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I have a medical collection of $1,787 Optimum Outcomes Inc


noobie757
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I was told by a lender friend of mine that if i were to contact them and mail them a check stating "upon cashing this check you will remove this collection from my Credit report".
 Would that acually work? The account was opened Nov 28, 2013. Anyone have any advice?

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2 minutes ago, noobie757 said:

I was told

These are the most dangerous words in situations like this.

2 minutes ago, noobie757 said:

 Would that acually work?

NO.  Your "friend" is 100% wrong.  It has NOT legally enforceable and many creditor will simply return the check to you until you send one without some statement that creates a controversy.  Most judges have found that statements like this have to be accepted by BOTH parties prior to the payment to be acceptable.  The cashing of the check does not prove that there was an agreement to your expectation of deletion prior to your sending the check.   Also, the creditor can simply write on the check "with recourse" which negates your statement.

3 minutes ago, noobie757 said:

Anyone have any advice?

Yes, send a written letter to the collector offering a "pay for deletion" settlement where they agree upon receiving your payment they will delete the trade line.  You send 2 signed copies of your settlement offer and state that if they agree they sign one and return then you pay in the time frame defined in the settlement offer and they delete in the time frame outlined as well.   Keep in mind you cannot force a creditor to delete a valid trade line and it is NOT a HIPAA violation to report a medical collection despite what you read about fancy methods to threaten a provider with that claim.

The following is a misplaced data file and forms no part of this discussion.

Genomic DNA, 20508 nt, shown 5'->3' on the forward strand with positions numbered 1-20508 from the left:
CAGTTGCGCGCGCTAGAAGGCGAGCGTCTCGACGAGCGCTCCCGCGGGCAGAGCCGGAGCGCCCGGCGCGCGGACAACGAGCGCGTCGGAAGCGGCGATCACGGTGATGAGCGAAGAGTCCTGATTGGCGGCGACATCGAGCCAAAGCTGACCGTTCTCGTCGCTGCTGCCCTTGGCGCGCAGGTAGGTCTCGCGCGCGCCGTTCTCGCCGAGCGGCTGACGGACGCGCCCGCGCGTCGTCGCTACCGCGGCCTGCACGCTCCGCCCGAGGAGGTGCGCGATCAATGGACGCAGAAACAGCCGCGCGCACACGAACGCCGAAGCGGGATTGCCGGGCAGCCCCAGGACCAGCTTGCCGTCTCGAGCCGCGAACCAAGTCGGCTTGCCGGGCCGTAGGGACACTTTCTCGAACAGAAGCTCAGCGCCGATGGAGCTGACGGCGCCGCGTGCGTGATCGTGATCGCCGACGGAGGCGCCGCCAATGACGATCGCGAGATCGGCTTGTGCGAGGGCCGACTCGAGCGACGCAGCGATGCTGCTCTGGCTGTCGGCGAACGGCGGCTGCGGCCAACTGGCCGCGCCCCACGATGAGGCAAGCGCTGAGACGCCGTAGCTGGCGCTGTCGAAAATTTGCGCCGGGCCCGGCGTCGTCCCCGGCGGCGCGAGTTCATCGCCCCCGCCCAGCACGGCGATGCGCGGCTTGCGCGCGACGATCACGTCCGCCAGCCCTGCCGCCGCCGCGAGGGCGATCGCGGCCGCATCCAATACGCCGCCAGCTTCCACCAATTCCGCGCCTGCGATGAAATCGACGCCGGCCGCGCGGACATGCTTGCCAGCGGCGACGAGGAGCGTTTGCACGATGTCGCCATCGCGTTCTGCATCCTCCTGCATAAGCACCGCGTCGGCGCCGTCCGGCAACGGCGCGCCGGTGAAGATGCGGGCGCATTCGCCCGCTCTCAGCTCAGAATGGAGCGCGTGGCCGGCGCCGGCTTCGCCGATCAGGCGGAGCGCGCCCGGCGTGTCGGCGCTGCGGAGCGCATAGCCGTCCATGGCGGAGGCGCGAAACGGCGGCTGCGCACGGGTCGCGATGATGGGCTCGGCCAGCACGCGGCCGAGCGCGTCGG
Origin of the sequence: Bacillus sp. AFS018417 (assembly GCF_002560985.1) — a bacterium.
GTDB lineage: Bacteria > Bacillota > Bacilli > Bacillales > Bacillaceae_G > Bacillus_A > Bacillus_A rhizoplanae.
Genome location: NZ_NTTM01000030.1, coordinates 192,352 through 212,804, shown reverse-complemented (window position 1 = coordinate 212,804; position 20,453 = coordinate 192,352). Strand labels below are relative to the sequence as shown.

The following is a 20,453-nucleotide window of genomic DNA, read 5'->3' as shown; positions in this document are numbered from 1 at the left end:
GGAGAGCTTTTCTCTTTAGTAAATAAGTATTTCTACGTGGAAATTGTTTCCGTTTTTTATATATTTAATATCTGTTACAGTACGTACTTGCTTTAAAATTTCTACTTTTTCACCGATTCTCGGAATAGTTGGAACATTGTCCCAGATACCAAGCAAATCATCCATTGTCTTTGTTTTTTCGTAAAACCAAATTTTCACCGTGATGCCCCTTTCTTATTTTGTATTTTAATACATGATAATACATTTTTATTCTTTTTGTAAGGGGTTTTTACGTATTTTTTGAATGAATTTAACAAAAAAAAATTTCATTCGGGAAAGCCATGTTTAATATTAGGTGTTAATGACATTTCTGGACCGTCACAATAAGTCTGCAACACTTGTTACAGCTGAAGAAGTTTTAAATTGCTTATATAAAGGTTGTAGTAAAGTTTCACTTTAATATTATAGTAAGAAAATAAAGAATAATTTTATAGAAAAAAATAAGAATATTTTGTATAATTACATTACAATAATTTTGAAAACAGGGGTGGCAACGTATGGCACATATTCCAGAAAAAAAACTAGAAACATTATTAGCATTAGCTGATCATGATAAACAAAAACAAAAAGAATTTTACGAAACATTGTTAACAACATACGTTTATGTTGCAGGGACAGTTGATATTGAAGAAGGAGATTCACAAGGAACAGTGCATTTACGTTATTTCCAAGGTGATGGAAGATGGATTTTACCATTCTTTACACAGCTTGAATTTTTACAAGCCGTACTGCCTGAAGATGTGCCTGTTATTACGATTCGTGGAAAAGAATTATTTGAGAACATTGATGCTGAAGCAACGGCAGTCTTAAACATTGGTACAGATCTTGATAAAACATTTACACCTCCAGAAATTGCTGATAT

If you are trying to get a mortgage simply having the collection account satisfied would be enough to calm most if not all under writers.  

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3 minutes ago, Clydesmom said:

These are the most dangerous words in situations like this.

NO.  Your "friend" is 100% wrong.  It has NOT legally enforceable and many creditor will simply return the check to you until you send one without some statement that creates a controversy.  Most judges have found that statements like this have to be accepted by BOTH parties prior to the payment to be acceptable.  The cashing of the check does not prove that there was an agreement to your expectation of deletion prior to your sending the check.   Also, the creditor can simply write on the check "with recourse" which negates your statement.

Yes, send a written letter to the collector offering a "pay for deletion" settlement where they agree upon receiving your payment they will delete the trade line.  You send 2 signed copies of your settlement offer and state that if they agree they sign one and return then you pay in the time frame defined in the settlement offer and they delete in the time frame outlined as well.   Keep in mind you cannot force a creditor to delete a valid trade line and it is NOT a HIPAA violation to report a medical collection despite what you read about fancy methods to threaten a provider with that claim.

 If you are trying to get a mortgage simply having the collection account satisfied would be enough to calm most if not all under writers.  

Thank you so much, I have two quick questions, will settling on a lower amount hurt my chances of them agreeing to remove it? Also im not sure of the account # and other things related to the account, would I hurt myself by calling and getting that information first?

 

Thank you for the information as well, It sounded to good to be true and that's why I asked before I went any further.  im currently trying to get approved for a down payment assistance program were you cant have any debt or collections greater then 1000 dollars.

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8 minutes ago, noobie757 said:

will settling on a lower amount hurt my chances of them agreeing to remove it?